HS2 has opened a new railhead near the village of Calvert this week, which will help the high speed rail project continue to deliver construction material by rail to its biggest Buckinghamshire site without putting extra lorries on local roads.
The new railhead – the second to be built at Calvert – will allow HS2 to run an extra 150 aggregate trains over the next two months, saving 8,300 tonnes of carbon and taking the equivalent of 24,000 trucks off the roads.
Once work is complete, HS2 will pass by Calvert in a 2.5 mile long cutting roughly following the route of the disused Great Central Railway, with a spur off to a new Infrastructure Maintenance Depot from which engineers will repair and maintain the new line.
The Infrastructure Maintenance Depot – which is expected to create around 180 jobs locally – will sit alongside the new East-West Rail line which is currently being reopened in stages between Oxford, Milton Keynes, Bedford and Cambridge. Closed in the 1960s, the reopened East-West Rail line will cross HS2 just north of Calvert.
In order to reduce overall disruption for local residents and boost efficiency, HS2 are also delivering 3km of earthworks for East-West Rail where it crosses HS2 including a spur to allow a potential East-West Rail extension to Aylesbury.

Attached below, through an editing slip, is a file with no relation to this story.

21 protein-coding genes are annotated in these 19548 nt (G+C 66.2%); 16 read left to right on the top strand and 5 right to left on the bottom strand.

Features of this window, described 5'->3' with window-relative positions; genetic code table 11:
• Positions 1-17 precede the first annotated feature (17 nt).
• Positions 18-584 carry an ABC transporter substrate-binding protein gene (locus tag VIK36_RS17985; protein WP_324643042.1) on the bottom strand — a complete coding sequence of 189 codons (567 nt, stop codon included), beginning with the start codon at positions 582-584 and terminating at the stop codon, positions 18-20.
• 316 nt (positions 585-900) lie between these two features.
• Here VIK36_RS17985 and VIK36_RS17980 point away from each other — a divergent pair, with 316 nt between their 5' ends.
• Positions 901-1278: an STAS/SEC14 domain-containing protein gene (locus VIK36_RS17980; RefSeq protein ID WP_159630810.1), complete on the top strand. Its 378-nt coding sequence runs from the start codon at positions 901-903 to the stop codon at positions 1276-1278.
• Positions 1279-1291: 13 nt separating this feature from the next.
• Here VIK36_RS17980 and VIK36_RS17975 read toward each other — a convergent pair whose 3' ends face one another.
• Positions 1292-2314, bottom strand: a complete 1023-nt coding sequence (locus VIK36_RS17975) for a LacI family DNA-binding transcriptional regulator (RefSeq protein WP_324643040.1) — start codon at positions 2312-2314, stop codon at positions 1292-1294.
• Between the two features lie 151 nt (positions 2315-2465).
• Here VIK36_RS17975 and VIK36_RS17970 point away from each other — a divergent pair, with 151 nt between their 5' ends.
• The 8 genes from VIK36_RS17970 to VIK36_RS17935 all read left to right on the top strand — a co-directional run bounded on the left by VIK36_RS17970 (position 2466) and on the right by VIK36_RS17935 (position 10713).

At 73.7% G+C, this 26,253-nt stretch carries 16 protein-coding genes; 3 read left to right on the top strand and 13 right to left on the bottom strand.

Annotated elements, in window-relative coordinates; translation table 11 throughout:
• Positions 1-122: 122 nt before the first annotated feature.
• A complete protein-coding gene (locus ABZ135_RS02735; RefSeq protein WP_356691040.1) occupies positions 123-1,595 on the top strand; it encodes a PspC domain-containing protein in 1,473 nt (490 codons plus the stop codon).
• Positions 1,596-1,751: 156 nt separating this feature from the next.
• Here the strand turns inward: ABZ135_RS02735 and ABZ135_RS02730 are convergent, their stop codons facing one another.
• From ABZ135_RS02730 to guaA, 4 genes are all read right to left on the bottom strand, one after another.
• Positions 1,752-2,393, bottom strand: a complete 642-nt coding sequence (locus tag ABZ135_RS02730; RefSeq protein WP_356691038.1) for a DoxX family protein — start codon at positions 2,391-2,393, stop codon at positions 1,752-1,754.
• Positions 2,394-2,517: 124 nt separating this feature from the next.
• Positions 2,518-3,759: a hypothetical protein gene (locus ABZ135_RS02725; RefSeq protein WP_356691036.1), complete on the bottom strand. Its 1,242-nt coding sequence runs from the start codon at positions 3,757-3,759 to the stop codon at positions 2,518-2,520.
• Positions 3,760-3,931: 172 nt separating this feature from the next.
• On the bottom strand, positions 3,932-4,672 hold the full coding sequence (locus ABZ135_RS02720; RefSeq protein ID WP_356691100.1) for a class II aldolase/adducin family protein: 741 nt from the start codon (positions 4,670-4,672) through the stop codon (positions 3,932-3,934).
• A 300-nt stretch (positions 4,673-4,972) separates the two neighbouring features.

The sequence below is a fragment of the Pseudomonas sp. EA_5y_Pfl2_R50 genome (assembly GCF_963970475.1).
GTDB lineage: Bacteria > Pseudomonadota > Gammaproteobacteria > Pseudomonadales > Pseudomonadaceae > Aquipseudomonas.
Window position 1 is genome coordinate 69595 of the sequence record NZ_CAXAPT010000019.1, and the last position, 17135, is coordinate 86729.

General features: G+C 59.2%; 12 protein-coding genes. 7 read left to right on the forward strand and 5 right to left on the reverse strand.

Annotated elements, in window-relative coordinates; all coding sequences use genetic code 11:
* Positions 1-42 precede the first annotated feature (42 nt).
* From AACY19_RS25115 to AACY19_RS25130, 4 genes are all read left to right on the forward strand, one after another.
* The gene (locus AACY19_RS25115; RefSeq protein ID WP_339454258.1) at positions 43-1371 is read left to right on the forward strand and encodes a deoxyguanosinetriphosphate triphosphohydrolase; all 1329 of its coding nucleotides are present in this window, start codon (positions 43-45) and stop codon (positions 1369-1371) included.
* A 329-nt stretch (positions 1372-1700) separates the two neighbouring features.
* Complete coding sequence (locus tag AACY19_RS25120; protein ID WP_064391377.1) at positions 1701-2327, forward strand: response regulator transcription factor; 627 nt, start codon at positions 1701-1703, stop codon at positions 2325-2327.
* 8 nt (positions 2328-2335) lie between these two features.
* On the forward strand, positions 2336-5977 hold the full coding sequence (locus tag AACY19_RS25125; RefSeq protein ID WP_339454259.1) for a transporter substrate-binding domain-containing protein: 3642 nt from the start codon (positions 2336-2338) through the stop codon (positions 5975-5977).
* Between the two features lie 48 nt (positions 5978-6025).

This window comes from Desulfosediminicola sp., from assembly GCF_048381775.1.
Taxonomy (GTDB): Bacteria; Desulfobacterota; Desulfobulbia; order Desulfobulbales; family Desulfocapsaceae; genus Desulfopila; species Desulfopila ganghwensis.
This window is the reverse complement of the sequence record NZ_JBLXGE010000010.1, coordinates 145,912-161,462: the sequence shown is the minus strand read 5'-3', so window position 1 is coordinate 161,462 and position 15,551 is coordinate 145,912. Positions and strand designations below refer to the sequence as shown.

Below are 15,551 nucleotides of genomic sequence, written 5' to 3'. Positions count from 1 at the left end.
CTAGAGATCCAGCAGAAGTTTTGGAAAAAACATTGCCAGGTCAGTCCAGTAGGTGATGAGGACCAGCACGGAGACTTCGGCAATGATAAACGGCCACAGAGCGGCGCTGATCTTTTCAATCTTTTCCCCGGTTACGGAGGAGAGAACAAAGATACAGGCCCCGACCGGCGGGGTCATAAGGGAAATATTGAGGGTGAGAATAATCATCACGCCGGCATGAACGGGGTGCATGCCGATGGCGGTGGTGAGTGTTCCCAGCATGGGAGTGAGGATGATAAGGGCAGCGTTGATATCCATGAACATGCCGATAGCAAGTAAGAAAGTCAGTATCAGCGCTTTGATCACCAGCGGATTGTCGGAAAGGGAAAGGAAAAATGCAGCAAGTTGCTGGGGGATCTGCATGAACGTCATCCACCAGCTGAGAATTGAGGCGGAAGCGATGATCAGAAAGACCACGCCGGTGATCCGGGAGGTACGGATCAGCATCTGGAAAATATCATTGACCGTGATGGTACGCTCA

Paul Marshall, HS2 Ltd’s senior project manager, said: “We’re making strong progress at Calvert and the opening of the new railhead means that we can continue to deliver huge amounts of materials by rail – taking trucks off local roads and reducing disruption for the local community. We’ve been working closely with Network Rail, EKFB and the Freight Operators for a number of years to make this possible, and to deliver not only low carbon journeys for our passengers, but also cut carbon in construction.”
Already 369 freight trains have arrived at the first Calvert railhead – meaning that, by the end of the year more than 840,000 tonnes of construction materials will have been delivered – taking the equivalent of 84,000 trucks off the roads and saving 29,000 tonnes of carbon.
Construction is being is being managed by HS2’s main works contractor EKFB – a team made up of Eiffage, Kier, Ferrovial and Bam Nuttall. EKFB are delivering the 80km central section of the route, including 17 viaducts, 81 bridges and three ‘green tunnels’ and are set to create 4,000 jobs over the next two years. The trains are operated by DB Cargo and Hanson.
EKFB operations director, Peter Bimson, said: “We are delighted to be at the forefront of carbon reduction in the construction industry, and bringing this aggregate into Calvert by train instead of road is not only more efficient, but significantly reduces our impact on the environment. Removing thousands of HGVs from the roads in the Calvert area also demonstrates our commitment to the local community in delivering EKFB’s section of the HS2 project with as little impact as possible.”
Across the whole HS2 project, 15,000 freight trains are set to be used to haul 10 million tonnes of aggregate to construction sites – taking the equivalent of 1.5 million HGVs off the UK’s roads.